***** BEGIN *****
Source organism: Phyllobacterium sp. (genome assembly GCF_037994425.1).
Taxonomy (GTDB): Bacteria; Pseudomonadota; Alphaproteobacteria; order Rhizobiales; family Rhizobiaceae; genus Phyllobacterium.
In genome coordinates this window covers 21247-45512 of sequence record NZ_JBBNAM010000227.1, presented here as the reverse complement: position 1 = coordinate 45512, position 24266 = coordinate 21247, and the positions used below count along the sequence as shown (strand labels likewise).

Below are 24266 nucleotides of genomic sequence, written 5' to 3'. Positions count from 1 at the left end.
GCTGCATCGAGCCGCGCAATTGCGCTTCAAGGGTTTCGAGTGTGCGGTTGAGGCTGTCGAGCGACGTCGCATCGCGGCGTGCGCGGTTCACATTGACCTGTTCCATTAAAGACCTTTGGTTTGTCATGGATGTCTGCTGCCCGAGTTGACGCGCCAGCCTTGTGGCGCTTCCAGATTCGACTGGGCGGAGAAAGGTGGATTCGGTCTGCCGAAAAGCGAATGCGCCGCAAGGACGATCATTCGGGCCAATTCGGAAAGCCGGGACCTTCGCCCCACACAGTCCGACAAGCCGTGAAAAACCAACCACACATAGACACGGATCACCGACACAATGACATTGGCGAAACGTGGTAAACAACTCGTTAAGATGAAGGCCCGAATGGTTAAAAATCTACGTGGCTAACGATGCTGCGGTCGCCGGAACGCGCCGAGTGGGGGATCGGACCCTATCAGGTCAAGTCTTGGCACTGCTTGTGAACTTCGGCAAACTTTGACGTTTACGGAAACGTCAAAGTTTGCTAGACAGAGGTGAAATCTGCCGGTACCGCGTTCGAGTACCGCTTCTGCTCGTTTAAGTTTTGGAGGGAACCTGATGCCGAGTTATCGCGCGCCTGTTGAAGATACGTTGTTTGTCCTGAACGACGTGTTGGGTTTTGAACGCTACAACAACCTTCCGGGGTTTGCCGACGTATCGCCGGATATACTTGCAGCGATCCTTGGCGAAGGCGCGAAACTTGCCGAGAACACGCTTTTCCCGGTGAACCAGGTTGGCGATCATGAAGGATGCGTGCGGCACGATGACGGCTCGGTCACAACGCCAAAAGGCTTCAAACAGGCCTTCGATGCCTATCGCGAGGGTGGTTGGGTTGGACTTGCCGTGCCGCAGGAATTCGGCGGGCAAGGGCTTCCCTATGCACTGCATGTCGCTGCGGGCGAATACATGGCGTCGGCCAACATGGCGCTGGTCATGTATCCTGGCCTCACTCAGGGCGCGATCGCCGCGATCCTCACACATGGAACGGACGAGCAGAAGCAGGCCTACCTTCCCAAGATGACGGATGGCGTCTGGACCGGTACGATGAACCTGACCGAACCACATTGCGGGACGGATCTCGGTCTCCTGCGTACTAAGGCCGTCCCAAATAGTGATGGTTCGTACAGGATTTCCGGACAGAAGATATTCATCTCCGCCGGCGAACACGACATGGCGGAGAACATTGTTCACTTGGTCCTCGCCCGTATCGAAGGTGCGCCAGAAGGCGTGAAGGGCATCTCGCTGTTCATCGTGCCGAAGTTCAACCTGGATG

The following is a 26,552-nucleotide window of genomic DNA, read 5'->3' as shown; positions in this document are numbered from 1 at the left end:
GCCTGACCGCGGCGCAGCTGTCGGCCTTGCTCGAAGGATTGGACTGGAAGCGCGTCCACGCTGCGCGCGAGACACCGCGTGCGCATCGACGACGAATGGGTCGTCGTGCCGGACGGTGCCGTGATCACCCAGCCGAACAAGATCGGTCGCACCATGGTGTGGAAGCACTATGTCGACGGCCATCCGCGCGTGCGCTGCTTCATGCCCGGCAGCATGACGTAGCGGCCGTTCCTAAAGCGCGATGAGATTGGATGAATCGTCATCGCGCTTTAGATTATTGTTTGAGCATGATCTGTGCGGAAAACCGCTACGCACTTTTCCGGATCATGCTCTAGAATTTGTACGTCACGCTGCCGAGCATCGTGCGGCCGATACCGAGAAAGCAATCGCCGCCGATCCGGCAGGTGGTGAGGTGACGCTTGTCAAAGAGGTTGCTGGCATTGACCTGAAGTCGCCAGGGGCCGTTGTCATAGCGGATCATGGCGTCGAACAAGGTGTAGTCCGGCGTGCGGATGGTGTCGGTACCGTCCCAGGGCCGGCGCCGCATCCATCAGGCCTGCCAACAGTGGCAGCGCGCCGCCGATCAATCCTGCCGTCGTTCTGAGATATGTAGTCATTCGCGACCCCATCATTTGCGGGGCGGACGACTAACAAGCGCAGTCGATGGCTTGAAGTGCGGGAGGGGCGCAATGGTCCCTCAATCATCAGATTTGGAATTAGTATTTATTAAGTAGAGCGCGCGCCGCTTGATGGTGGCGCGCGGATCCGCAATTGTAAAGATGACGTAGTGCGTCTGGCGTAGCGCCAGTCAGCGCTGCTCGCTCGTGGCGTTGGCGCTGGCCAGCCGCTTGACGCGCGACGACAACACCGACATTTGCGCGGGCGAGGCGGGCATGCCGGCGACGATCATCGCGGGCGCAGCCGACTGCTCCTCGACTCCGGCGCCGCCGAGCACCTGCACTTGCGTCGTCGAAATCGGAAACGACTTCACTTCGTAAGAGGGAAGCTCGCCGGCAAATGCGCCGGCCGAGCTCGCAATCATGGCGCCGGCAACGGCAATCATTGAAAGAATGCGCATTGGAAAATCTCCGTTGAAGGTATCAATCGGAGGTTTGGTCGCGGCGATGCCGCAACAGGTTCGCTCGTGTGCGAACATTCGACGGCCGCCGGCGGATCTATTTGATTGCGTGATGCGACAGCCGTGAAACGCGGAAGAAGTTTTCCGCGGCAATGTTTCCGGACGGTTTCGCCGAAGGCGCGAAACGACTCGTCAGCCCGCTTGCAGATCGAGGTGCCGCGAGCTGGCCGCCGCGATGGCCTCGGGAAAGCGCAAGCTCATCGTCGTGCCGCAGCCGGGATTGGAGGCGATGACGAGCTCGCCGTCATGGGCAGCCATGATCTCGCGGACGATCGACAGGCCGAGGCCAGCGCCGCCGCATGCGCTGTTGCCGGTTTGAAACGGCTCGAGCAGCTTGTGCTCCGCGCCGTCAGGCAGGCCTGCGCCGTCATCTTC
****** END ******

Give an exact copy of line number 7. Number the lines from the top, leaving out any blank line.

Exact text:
GCCTGACCGCGGCGCAGCTGTCGGCCTTGCTCGAAGGATTGGACTGGAAGCGCGTCCACGCTGCGCGCGAGACACCGCGTGCGCATCGACGACGAATGGGTCGTCGTGCCGGACGGTGCCGTGATCACCCAGCCGAACAAGATCGGTCGCACCATGGTGTGGAAGCACTATGTCGACGGCCATCCGCGCGTGCGCTGCTTCATGCCCGGCAGCATGACGTAGCGGCCGTTCCTAAAGCGCGATGAGATTGGATGAATCGTCATCGCGCTTTAGATTATTGTTTGAGCATGATCTGTGCGGAAAACCGCTACGCACTTTTCCGGATCATGCTCTAGAATTTGTACGTCACGCTGCCGAGCATCGTGCGGCCGATACCGAGAAAGCAATCGCCGCCGATCCGGCAGGTGGTGAGGTGACGCTTGTCAAAGAGGTTGCTGGCATTGACCTGAAGTCGCCAGGGGCCGTTGTCATAGCGGATCATGGCGTCGAACAAGGTGTAGTCCGGCGTGCGGATGGTGTCGGTACCGTCCCAGGGCCGGCGCCGCATCCATCAGGCCTGCCAACAGTGGCAGCGCGCCGCCGATCAATCCTGCCGTCGTTCTGAGATATGTAGTCATTCGCGACCCCATCATTTGCGGGGCGGACGACTAACAAGCGCAGTCGATGGCTTGAAGTGCGGGAGGGGCGCAATGGTCCCTCAATCATCAGATTTGGAATTAGTATTTATTAAGTAGAGCGCGCGCCGCTTGATGGTGGCGCGCGGATCCGCAATTGTAAAGATGACGTAGTGCGTCTGGCGTAGCGCCAGTCAGCGCTGCTCGCTCGTGGCGTTGGCGCTGGCCAGCCGCTTGACGCGCGACGACAACACCGACATTTGCGCGGGCGAGGCGGGCATGCCGGCGACGATCATCGCGGGCGCAGCCGACTGCTCCTCGACTCCGGCGCCGCCGAGCACCTGCACTTGCGTCGTCGAAATCGGAAACGACTTCACTTCGTAAGAGGGAAGCTCGCCGGCAAATGCGCCGGCCGAGCTCGCAATCATGGCGCCGGCAACGGCAATCATTGAAAGAATGCGCATTGGAAAATCTCCGTTGAAGGTATCAATCGGAGGTTTGGTCGCGGCGATGCCGCAACAGGTTCGCTCGTGTGCGAACATTCGACGGCCGCCGGCGGATCTATTTGATTGCGTGATGCGACAGCCGTGAAACGCGGAAGAAGTTTTCCGCGGCAATGTTTCCGGACGGTTTCGCCGAAGGCGCGAAACGACTCGTCAGCCCGCTTGCAGATCGAGGTGCCGCGAGCTGGCCGCCGCGATGGCCTCGGGAAAGCGCAAGCTCATCGTCGTGCCGCAGCCGGGATTGGAGGCGATGACGAGCTCGCCGTCATGGGCAGCCATGATCTCGCGGACGATCGACAGGCCGAGGCCAGCGCCGCCGCATGCGCTGTTGCCGGTTTGAAACGGCTCGAGCAGCTTGTGCTCCGCGCCGTCAGGCAGGCCTGCGCCGTCATCTTC